12 thoughts on ““Love is a Mode of Knowledge”

  1. as humans have come so far, we still need to pause and wander in the
    stillness of earth, for to me we learn even more watching, observing how the
    animal kingdom knows to only take what they need…
    C.s.Lewis is right….Love of knowledge is a kind of madness…
    when we come out of the ego fog and realize that knowledge is different from wisdom, then we feel more of the Divine combined within us as the reaction to our experiences of what we create….
    I liked this post, not sure I read it as others, but i am glad i stopped by…
    Take Care…

  2. maryrose,

    I’m glad you stopped by too. I am always hopeful that readers of this blog will express their views and share their readings of the subject at hand. We obviously can still learn something from our ancient ancestors regarding how we look at the natural world and see how the first fully conscious humans had a kind of reverence for their fellow creatures. I think there are plenty of people who DO have this reverence, but we seem at times to have lost the connection to the natural world, at least in the most profound sense that our ancient ancestors had.

    I am convinced that if more people paid attention to the “inner” reaction to our experiences, there would be a greater sense of the Divine Ground of which Huxley spoke.

    You are gracious and kind to share your thoughts with me, and I appreciate it very much…John H.

  3. Rick,

    Thanks for the great link to the article on early agriculture. There are many contributing factors to the unfolding of civilization, and it’s an interesting view that what began as striving for prestige actually became a mechanism for survival. E.O.Wilson has a number of significant contributions to the world of science, and I recently read his book called, “Consilience,” which is concerned with his dream of attaining a “Unity of Knowledge,” and unified learning on our planet.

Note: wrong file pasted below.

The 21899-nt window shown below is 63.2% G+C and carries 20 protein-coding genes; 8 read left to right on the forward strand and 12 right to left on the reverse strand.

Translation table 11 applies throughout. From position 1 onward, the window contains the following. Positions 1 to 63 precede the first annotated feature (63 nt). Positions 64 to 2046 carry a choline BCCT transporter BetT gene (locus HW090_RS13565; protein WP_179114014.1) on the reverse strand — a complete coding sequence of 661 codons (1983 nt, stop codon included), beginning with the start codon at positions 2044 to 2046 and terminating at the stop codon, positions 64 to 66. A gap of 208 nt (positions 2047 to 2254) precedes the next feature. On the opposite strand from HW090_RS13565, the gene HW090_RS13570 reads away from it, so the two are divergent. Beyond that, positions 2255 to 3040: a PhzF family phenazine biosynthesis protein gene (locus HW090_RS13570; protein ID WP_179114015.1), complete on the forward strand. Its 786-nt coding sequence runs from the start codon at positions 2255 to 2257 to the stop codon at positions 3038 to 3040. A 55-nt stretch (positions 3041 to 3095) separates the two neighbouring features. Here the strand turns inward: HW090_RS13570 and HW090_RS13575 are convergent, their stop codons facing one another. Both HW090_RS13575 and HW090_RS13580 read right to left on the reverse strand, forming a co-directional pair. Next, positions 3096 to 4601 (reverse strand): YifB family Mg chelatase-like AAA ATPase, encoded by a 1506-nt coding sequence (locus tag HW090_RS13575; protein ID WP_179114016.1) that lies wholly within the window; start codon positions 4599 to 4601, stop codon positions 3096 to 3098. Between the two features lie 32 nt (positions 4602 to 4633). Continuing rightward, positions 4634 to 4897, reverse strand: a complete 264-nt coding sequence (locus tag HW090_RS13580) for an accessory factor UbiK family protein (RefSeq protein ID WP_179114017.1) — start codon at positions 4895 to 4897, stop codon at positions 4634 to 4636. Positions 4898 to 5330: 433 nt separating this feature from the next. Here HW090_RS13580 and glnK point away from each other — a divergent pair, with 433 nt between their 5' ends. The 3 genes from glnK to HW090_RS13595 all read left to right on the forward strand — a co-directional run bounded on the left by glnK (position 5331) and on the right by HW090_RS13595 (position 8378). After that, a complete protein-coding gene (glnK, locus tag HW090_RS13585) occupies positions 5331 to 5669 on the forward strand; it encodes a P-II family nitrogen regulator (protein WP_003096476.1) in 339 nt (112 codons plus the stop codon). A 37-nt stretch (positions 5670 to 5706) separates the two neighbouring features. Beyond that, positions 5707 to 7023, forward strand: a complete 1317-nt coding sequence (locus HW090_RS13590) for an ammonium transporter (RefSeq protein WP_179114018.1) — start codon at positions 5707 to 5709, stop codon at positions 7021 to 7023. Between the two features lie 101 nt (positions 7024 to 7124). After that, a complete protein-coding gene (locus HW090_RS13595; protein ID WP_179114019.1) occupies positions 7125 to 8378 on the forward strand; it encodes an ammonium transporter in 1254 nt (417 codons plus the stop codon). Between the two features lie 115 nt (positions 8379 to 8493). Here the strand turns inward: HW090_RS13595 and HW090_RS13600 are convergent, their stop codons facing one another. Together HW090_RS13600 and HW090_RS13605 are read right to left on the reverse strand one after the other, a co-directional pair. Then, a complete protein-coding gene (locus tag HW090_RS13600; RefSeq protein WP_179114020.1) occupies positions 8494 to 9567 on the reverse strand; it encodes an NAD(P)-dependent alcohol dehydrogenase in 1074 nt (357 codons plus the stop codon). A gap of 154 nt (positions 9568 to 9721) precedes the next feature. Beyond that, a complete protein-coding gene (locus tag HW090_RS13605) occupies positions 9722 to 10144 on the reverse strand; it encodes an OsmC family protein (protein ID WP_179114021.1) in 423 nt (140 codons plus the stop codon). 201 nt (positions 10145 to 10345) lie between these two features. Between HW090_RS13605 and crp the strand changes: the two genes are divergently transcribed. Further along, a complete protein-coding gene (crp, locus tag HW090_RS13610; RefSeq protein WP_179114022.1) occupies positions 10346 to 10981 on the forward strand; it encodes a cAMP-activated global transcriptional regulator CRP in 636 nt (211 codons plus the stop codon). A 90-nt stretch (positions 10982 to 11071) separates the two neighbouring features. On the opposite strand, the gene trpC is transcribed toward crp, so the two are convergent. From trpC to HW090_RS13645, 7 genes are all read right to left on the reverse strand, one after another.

The inclusion of information regarding the Neanderthals is intended to serve as a frame of reference for the idea of what it took to transcend the limitations of previous species to become fully human, and as a means of comprehending what it took to transcend the limitations of the early humans to become fully conscious, and then for the limitations of our initial ability to make good use of conscious awareness to unfold into higher cognitive and spiritual levels within an increasingly aware and conscious humanity.

    With all of this “unfolding” going on over the millions of years of human evolution, and then over tens of thousands of years of modern human endeavor, in my view, it is simply the next step in our evolution to uncover the layers of progress in comprehending the full spectrum of phenomenal life, which is the manifestation of a life beyond agriculture.

    Regards…..John H.

  4. John…reading this I veer dramatically through feeling like yes, this is so simple to grasp and wow, need to think on this. Love the abstraction, love it! xxx